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02 January 2012

Happy 1986, Part 1

And Happy New Year! It's 1986 in the Year-a-Month project, and there are so many albums needed to flesh out my collection that I decided to split 1986 into two separate months to control my costs. 1986 is a tough year, because so many hard-rock bands from the 1970s and early 1980s started selling out and turning into pop-rock bands (I'm looking at you, Ted Nugent).

 Black Sabbath: Seventh Star - Wikipedia says that this album was a major, intentional departure from the classic Sabbath sound. As usual, Wikipedia is absolutely right. I like the change of pace, though. The style is a lot more groove-metal than previous Sabbath albums, and by using a (yet another) different lead singer - in this case Glenn Hughes - it lets Sabbath get away with sounding like an entirely different band. Sort of a vacation from themselves.

Joe Satriani: Not of This Earth - This one was a tough decision, because some the track previews were pretty promising. But overall it was a little too electronica-ish for me, and I decided with all the other music that needed buying this month, I could afford to miss it. Does anyone else think he looks a lot like Adam Sandler in this photo?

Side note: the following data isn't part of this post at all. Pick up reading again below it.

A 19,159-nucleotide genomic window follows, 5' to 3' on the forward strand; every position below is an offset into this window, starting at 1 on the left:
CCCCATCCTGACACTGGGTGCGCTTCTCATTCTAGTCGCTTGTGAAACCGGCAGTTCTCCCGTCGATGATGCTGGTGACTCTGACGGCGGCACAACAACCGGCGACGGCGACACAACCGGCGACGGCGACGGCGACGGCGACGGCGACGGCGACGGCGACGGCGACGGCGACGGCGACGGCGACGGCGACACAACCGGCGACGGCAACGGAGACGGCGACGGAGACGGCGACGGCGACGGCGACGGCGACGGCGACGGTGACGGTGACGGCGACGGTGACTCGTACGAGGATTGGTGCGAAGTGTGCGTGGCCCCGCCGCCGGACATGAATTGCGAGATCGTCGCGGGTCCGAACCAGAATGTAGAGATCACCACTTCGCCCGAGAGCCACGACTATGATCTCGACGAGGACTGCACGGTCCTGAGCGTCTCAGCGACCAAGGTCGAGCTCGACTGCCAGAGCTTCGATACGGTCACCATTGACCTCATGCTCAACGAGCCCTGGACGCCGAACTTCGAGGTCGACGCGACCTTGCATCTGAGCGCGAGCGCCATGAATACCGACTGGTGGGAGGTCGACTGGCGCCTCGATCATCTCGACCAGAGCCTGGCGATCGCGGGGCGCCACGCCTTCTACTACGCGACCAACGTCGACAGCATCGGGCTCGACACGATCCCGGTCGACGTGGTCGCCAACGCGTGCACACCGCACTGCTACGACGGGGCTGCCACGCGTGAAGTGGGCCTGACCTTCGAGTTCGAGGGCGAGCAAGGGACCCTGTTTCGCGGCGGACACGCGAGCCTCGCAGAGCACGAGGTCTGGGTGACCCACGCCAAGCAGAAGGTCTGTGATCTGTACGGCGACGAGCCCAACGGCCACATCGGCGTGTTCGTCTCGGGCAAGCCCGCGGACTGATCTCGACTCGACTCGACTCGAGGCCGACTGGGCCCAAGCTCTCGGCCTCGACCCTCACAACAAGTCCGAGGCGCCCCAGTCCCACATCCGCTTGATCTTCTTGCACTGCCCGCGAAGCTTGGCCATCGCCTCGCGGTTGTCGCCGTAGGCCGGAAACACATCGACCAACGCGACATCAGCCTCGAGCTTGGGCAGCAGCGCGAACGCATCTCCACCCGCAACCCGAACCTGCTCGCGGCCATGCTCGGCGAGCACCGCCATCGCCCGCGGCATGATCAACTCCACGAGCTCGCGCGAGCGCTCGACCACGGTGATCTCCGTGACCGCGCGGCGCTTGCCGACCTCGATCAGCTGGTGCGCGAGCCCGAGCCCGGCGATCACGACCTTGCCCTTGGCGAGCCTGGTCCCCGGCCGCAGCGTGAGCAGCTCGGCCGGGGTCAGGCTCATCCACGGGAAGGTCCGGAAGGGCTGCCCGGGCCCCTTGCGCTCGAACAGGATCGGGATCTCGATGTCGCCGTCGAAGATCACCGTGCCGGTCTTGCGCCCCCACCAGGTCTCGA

Judas Priest: Turbo - In the spring of 1989, I was finishing up my freshman year of college, and my school had a compressed-schedule "Spring Term" in which students took only a single class, but that class was a full day every day for a month. Students in other majors went cool places like France or the Galapagos, but I opted to take a 400-level Compiler Construction class. We were using Turbo C to build our compilers, and every time I invoked the "turbo" command on my development machine, I caught myself humming the title song to this album. I did very little partying that term.

 Motorhead: Orgasmatron - This might get me blasted by die-hard Motorhead fans, but bear with me. I'm starting to notice that all Motorhead songs pretty much sound the same. Normally I would slam a band for this transgression (I'm looking at you, AC/DC). But for some reason I love the way Lemmy belts these songs out like he's just finished vomiting up the pills he popped a few minutes ago, and is thinking about popping some more.

Ozzy Osbourne: The Ultimate Sin - Ozzy is not the most exciting heavy metal act in the world, but this is a solid album. He seems to be a little more in the game than the last one, and I caught myself tapping my foot from time to time, which is more than I could say for Bark At The Moon.
Ted Nugent: Little Miss Dangerous - As alluded to above, I have very little patience for Ted these days. It only took a few samples sporting electronic drums and prominent keyboards from this album to make me move on. Nugent's next album comes in 1988, and we'll see what he's up to then.

Next month I will conclude 1986 with Accept, Iron Maiden, Megadeth, and a bonus catch-up Motorhead.

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